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Marisa Anderson - Cloud Corner Music Album Reviews

Marisa Anderson - Cloud Corner Music Album Reviews
On her Thrill Jockey debut, the solo guitarist creates truly borderless music, fusing the diverse global traditions she favors without drawing too much attention to the act of juxtaposition.

In the fall of 2015, a fan’s criticism caught the guitarist Marisa Anderson by surprise. She had just finished her set in Sant Feliu de Guíxols, a quintessential seaside town on Spain’s northeastern coast, when a British expatriate confronted her with a question: Why don’t you play any happy songs? She told him happiness wasn’t her job and walked away. But his provocation stuck: Could she write a solo guitar instrumental so buoyant, no one would mistake it for sad? Absolutely. Late on Cloud Corner, Anderson’s terrific Thrill Jockey debut, she practically jaunts through a stunning four-minute track named for the city where she accepted the challenge. With a miniature melody that rises, falls, and repeats in slightly irregular patterns, the song recalls waves lapping onto the shore beneath the fading springtime sun. Using just six amplified strings, Anderson conjures the wide-eyed wonder of a tourist seeing sights they never knew could exist.

Anderson has written plenty of songs that don’t scan as sullen; 2013’s frenetic “Galax” comes to mind, as does 2016’s resplendent “Into the Light.” But on Cloud Corner, “Sant Feliu de Guíxols” is the exception that at least suggests a rule: One of the best emotional mediums in the field of solo guitar, Anderson is a master of lovely melancholy. Written in memory of a favorite hiking trail that was incinerated by fires that swept around her hometown of Portland, Oregon in 2017, “Angel’s Rest” lets a sentimental phrase fade into the distance again and again, as if Anderson is setting every memory anyone ever made there free to drift away in smoke. “Lament” stems from the war in Syria and the ongoing refugee crisis it has created. Anderson elicits scratched notes from her slide guitar; they quiver and moan, the sound of a cry someone is trying to suppress. And “Sanctuary” is a tender lullaby meant for adults. With its graceful, glowing chords, the tune feels warm and inviting—but whenever it begins to lift, the weight of reality pulls it toward the ground again. In providing shelter, Anderson acknowledges the danger that waits outside.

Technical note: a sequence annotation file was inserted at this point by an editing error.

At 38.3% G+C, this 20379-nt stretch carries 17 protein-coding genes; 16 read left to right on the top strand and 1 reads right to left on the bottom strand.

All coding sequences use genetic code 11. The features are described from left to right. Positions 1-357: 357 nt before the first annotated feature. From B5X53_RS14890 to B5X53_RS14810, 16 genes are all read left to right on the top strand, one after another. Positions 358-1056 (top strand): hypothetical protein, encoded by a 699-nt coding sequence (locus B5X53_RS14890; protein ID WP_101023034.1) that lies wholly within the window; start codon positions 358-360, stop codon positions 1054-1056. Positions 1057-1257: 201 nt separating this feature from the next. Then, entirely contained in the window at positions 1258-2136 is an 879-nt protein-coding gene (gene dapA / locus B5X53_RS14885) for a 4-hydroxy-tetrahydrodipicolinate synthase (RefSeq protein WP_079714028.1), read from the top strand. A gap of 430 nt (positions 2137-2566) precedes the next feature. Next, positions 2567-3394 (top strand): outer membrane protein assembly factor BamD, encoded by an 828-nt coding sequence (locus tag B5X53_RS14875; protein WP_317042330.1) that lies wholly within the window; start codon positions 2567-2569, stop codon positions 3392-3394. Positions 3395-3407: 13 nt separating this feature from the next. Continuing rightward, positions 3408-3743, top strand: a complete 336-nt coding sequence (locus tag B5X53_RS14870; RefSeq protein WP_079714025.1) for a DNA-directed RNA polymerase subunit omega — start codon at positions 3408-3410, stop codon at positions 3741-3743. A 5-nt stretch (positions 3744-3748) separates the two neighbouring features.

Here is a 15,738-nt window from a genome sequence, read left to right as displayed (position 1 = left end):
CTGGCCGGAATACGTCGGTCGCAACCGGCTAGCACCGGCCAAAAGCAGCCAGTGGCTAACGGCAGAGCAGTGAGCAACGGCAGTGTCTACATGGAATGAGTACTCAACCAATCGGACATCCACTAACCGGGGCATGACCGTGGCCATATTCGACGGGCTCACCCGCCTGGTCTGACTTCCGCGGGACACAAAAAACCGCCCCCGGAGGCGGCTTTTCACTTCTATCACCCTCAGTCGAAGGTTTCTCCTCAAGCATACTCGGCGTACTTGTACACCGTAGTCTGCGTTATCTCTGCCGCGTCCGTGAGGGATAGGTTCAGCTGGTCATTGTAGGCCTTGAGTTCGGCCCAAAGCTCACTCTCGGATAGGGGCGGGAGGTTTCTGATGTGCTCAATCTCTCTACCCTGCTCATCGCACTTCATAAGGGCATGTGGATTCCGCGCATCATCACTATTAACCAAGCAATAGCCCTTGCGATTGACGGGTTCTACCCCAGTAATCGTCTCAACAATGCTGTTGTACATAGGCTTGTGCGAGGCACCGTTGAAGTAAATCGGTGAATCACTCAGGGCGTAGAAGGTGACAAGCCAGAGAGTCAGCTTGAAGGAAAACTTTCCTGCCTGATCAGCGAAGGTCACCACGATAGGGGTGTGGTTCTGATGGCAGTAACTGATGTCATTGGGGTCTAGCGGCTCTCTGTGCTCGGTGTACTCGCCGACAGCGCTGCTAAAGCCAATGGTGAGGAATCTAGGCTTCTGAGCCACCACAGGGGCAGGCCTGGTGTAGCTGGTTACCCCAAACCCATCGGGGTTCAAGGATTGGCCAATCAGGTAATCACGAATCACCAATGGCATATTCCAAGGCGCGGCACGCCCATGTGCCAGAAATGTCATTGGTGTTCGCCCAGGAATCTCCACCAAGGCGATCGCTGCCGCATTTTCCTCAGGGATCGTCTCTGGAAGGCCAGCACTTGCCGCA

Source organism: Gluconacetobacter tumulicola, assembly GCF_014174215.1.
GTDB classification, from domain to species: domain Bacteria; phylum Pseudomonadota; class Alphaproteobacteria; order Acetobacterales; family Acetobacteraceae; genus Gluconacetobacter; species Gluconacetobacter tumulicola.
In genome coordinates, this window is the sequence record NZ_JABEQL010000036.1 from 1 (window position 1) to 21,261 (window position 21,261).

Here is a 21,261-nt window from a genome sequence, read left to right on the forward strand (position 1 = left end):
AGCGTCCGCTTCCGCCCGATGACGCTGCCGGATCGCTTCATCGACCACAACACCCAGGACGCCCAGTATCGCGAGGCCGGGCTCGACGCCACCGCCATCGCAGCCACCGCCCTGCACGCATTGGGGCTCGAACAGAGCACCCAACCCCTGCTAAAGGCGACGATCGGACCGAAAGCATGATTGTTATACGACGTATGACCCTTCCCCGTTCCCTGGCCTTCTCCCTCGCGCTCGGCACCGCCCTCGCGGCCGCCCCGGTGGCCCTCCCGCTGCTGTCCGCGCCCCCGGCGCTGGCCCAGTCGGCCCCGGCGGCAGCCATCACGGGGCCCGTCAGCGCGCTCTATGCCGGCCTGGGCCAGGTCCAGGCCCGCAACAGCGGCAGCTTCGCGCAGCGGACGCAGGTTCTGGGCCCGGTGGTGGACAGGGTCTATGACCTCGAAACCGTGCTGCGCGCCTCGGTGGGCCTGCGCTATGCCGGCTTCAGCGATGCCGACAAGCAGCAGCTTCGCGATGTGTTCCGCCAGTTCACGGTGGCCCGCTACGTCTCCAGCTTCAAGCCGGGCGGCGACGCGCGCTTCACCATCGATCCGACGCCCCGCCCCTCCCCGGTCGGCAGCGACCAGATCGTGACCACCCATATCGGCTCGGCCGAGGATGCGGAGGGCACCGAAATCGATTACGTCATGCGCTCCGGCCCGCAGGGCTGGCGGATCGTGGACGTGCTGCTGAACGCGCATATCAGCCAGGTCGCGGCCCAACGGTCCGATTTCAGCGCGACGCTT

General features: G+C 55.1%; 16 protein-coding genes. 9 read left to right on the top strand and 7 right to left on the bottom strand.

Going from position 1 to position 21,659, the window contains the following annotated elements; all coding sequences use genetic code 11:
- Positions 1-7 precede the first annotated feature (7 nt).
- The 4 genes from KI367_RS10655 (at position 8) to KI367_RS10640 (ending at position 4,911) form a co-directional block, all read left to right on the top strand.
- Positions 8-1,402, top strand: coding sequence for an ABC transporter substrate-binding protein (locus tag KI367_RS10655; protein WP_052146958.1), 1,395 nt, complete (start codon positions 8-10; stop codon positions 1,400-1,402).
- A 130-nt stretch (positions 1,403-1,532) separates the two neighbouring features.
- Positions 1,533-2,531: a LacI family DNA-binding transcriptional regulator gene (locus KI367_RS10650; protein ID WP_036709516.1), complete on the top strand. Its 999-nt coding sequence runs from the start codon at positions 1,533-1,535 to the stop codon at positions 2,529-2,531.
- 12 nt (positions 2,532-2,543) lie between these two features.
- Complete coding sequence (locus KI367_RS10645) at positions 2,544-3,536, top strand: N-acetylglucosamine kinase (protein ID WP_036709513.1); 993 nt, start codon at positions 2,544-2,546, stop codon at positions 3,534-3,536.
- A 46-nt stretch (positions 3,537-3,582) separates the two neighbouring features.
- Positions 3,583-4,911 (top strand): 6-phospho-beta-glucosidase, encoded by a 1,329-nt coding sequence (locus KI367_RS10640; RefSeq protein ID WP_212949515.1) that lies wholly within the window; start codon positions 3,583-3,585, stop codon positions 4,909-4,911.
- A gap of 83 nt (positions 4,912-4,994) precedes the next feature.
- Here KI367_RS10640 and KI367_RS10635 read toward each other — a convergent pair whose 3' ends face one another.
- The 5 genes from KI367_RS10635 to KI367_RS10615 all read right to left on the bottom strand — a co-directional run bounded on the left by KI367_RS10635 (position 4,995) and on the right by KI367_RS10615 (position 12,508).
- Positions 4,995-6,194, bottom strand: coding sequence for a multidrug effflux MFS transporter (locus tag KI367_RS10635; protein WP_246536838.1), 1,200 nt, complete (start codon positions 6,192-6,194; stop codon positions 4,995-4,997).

One exultant song, Anderson’s uncanny ability to articulate emotions wordlessly, and her new-found enthusiasm for keyboards and Spanish guitars notwithstanding, the real feat of Cloud Corner is how well Anderson has learned to fuse the musical traditions she favors without drawing attention to the juxtaposition itself. “Surfacing,” for instance, begins with a subdued and ominous riff that seems to slink at the edges of the microphone. Anderson slowly answers her guitar with a twilit keyboard line, reflecting the quiet ascendance of Brian Eno’s Music for Airports. The contrasting sounds move in tandem, seesawing between bluesy melancholy and classical transcendence, or between heaven and earth.

For “Slow Ascent,” Anderson plays a stately series of patient chords with her guitar and a Wurlitzer, evoking the stately minimalism of latter-day Earth. She surrounds those slow tones, though, with flurries of brief, tinny notes borrowed from the Tuareg tradition of northwest Africa. The idea continues one of Anderson’s most consistent compositional approaches, in which she subdivides one slow riff with a string of smaller melodies, played quickly and quietly between its notes. (You can hear her do it on opener “Pulse,” a preamble that serves as a concise summary of what Anderson accomplished before Cloud Corner.) But during “Slow Ascent” and elsewhere on the album, she ties this technique to sources of inspiration outside of her country and blues bedrock. Anderson’s music now seems borderless.

All of these threads—the extra instruments, the commingled influences, the artificial binary between happy and sad—intertwine in the title track, one of the most beautiful and transfixing solo guitar recordings in years. Anderson starts with a flickering electric riff that seems to weave nervously through space, moving like a taxi through late-afternoon traffic. She soon chases it with a complementary acoustic guitar, in a brisk counterpoint that wraps a soft surface around the harder, heavier line. The song simultaneously recalls the “continuous music” of pianist Lubomyr Melnyk (and his descendant, the guitarist James Blackshaw) and the incisive Delta blues of Lightnin’ Hopkins. What’s more, the sound seems to linger between a smile and a frown, suggesting that life could forever go either way. It’s Anderson’s best response to that critic in Spain, a wordless admission that her songs are, above all else, honest.

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